Hey all, Dani here.
I originally intended to include this review during my National Library Week celebration on my blog. However, considering the date of the tragic fire that this book centers around, I thought it perhaps even more fitting to delay it a few days and have the post go up today.
Work is still super stressful and because so many people have taken the company up on the whole unpaid leave offering, we are having to consolidate different areas so that we can continue with business as usual. But it isn’t really usual, because most of us are working in areas we haven’t before. My body is vehemently protesting how hard I’m working. So yeah, there’s still two more days in my work week, but I’m definitely looking forward to the weekend already.
Okay, let’s jump into the review.
Publisher: Simon & Schuster
Publication Date: October 1, 2019
ISBN: 1476740194 (ISBN13: 9781476740195)
On the morning of April 29, 1986, a fire alarm sounded in the Los Angeles Public Library. As the moments passed, the patrons and staff who had been cleared out of the building realized this was not the usual fire alarm. As one fireman recounted, “Once that first stack got going, it was ‘Goodbye, Charlie.’” The fire was disastrous: it reached 2000 degrees and burned for more than seven hours. By the time it was extinguished, it had consumed four hundred thousand books and damaged seven hundred thousand more. Investigators descended on the scene, but more than thirty years later, the mystery remains: Did someone purposefully set fire to the library—and if so, who?
Weaving her lifelong love of books and reading into an investigation of the fire, award-winning New Yorker reporter and New York Times bestselling author Susan Orlean delivers a mesmerizing and uniquely compelling book that manages to tell the broader story of libraries and librarians in a way that has never been done before.
In The Library Book, Orlean chronicles the LAPL fire and its aftermath to showcase the larger, crucial role that libraries play in our lives; delves into the evolution of libraries across the country and around the world, from their humble beginnings as a metropolitan charitable initiative to their current status as a cornerstone of national identity; brings each department of the library to vivid life through on-the-ground reporting; studies arson and attempts to burn a copy of a book herself; reflects on her own experiences in libraries; and reexamines the case of Harry Peak, the blond-haired actor long suspected of setting fire to the LAPL more than thirty years ago.
Along the way, Orlean introduces us to an unforgettable cast of characters from libraries past and present—from Mary Foy, who in 1880 at eighteen years old was named the head of the Los Angeles Public Library at a time when men still dominated the role, to Dr. C.J.K. Jones, a pastor, citrus farmer, and polymath known as “The Human Encyclopedia” who roamed the library dispensing information; from Charles Lummis, a wildly eccentric journalist and adventurer who was determined to make the L.A. library one of the best in the world, to the current staff, who do heroic work every day to ensure that their institution remains a vital part of the city it serves.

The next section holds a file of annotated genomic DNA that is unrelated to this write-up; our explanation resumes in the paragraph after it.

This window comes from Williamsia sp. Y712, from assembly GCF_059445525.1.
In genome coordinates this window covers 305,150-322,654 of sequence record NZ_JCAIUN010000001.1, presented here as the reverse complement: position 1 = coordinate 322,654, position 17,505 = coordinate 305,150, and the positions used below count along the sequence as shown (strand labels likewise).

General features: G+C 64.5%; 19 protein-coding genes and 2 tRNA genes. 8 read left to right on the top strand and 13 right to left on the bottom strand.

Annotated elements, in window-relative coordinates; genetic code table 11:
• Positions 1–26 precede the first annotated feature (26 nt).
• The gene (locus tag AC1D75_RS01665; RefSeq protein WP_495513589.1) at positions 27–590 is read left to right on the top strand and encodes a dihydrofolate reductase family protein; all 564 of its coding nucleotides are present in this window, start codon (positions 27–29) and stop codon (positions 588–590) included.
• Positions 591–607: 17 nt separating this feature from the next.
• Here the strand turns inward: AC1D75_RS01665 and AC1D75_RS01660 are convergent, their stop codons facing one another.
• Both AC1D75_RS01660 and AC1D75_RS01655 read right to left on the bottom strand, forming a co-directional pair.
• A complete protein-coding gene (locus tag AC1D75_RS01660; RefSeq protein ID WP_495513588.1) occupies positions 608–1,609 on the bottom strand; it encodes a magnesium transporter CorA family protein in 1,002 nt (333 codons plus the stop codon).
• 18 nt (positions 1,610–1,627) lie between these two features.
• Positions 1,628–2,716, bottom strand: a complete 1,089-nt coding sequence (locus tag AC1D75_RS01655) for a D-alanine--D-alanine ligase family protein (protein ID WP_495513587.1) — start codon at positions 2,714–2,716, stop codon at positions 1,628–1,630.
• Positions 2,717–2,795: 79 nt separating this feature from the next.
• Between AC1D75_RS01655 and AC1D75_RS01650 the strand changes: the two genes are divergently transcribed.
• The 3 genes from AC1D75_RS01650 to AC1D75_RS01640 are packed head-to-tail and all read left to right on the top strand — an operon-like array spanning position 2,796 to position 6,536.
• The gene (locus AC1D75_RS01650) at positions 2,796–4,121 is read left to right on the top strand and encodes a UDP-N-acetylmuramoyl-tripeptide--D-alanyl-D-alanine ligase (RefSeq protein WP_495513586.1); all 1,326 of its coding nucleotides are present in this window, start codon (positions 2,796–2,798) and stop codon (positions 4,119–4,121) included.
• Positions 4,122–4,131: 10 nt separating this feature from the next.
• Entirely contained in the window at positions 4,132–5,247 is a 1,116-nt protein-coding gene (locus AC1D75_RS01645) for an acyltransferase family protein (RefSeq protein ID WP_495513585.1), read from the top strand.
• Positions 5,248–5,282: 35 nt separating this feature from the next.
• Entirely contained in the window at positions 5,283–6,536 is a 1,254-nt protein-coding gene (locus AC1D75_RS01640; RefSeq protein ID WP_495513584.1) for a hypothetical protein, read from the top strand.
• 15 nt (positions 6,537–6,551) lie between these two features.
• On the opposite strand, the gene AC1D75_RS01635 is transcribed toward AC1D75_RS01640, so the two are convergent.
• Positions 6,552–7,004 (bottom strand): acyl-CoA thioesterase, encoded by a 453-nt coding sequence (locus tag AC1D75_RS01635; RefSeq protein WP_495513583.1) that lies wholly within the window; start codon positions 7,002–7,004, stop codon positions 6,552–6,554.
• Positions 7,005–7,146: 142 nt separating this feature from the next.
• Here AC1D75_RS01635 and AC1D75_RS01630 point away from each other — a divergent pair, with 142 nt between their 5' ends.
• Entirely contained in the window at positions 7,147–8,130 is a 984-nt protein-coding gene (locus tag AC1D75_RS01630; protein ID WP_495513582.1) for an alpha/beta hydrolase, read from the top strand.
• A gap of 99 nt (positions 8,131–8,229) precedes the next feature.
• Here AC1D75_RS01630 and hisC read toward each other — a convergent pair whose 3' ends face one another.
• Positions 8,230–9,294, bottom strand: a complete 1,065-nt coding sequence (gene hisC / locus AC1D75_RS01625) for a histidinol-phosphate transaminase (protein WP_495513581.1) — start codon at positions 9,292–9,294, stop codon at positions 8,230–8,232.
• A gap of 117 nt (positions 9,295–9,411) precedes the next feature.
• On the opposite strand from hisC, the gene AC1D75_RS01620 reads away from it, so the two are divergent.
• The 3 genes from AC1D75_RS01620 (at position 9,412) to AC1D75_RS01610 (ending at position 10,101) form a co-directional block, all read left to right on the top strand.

Brimming with her signature wit, insight, compassion, and talent for deep research, The Library Book is Susan Orlean’s thrilling journey through the stacks that reveals how these beloved institutions provide much more than just books—and why they remain an essential part of the heart, mind, and soul of our country. It is also a master journalist’s reminder that, perhaps especially in the digital era, they are more necessary than ever.
Rating: 5 stars
I took this book to work with me the day I started reading it, and within the first couple pages I knew that was a huge mistake. In the first dozen pages I think I started tearing up at least a half-dozen times. This was a book that got to me in a very deep and profound way.
Is it because I related to the story Susan Orlean told at the very beginning about being a young child and going to the library with her mom? Well, yes a bit. Is it because I have spent my life obsessed with libraries? Again, yes, a bit. Is it because I remember learning about library practices and procedures, as well as book care and maintenance, and archival practices, and I recognized the horror and ramifications of an event like this? Absolutely.
This is a book that will definitely strike the hearts of those who love books and who love libraries.
It has many personal anecdotes from Susan Orlean about her own life and library experiences, but then it also has so many well-researched facts and figures, as well as interviews from many people who were there around the time of the fire. Oh the fire. Reading about an event that happened two years before I was born was immensely intense. Like, I remember talking in brief about the Library of Alexandria in school as a tragedy and all that, but I do not recall this massively destructive library fire being mentioned at all. And because it happened so much more recently, it hit me in a much more visceral way.
I’m probably going to read this book again later this year, because I don’t know if I fully processed everything going on in these pages. But oh was this a book I will cherish for a good long while.
Where to Get a Copy
You can also check with your local library.